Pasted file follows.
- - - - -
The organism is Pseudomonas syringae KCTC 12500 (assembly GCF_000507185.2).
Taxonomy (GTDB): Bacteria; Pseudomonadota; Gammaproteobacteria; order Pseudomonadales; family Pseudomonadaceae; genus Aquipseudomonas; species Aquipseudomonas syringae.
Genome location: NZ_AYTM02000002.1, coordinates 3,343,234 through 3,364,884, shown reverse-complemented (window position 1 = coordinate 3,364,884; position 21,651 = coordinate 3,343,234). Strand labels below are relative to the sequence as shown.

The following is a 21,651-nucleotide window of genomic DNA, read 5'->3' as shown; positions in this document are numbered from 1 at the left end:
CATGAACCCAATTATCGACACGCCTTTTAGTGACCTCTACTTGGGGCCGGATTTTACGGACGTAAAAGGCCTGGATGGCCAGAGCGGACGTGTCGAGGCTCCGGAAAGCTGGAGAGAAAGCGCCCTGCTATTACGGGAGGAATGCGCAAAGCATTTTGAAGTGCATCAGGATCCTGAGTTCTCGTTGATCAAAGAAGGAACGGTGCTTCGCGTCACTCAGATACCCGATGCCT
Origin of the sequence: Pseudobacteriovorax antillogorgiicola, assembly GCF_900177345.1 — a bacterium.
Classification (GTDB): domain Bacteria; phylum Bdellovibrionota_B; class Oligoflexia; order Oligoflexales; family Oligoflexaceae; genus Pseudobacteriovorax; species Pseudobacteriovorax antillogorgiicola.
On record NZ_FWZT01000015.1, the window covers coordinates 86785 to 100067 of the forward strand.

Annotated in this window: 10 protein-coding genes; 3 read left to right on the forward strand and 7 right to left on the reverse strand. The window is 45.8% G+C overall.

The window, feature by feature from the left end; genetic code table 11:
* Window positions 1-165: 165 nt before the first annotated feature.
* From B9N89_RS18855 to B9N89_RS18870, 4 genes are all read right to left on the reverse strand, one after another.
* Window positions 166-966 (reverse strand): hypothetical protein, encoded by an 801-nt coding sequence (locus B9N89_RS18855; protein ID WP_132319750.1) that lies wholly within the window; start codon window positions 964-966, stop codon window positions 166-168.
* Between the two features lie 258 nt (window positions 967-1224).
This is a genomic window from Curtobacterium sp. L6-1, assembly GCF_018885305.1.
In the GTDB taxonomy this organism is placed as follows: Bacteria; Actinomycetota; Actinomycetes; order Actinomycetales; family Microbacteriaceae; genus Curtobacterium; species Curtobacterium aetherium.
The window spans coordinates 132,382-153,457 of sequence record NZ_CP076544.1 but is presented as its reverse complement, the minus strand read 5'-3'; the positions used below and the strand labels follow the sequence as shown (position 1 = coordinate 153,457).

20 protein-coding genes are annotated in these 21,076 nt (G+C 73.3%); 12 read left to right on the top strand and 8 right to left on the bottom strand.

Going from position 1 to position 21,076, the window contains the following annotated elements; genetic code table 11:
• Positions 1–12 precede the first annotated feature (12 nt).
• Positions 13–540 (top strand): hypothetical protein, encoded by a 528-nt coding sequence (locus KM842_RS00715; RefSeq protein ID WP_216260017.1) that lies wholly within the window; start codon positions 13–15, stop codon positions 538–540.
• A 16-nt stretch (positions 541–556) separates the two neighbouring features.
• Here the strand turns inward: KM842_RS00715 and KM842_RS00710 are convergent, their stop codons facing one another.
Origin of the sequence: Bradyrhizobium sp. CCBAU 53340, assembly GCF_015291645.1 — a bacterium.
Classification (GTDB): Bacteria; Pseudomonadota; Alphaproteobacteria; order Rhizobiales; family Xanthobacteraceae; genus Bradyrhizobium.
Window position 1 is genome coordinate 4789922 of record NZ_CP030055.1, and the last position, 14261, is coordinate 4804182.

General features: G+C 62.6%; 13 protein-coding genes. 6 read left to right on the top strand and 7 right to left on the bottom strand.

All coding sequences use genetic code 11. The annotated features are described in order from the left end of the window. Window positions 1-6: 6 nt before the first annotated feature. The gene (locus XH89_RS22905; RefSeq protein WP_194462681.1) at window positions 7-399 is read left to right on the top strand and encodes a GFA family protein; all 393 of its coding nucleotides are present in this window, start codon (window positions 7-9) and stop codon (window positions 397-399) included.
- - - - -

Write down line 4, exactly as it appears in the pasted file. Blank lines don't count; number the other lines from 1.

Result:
The following is a 21,651-nucleotide window of genomic DNA, read 5'->3' as shown; positions in this document are numbered from 1 at the left end: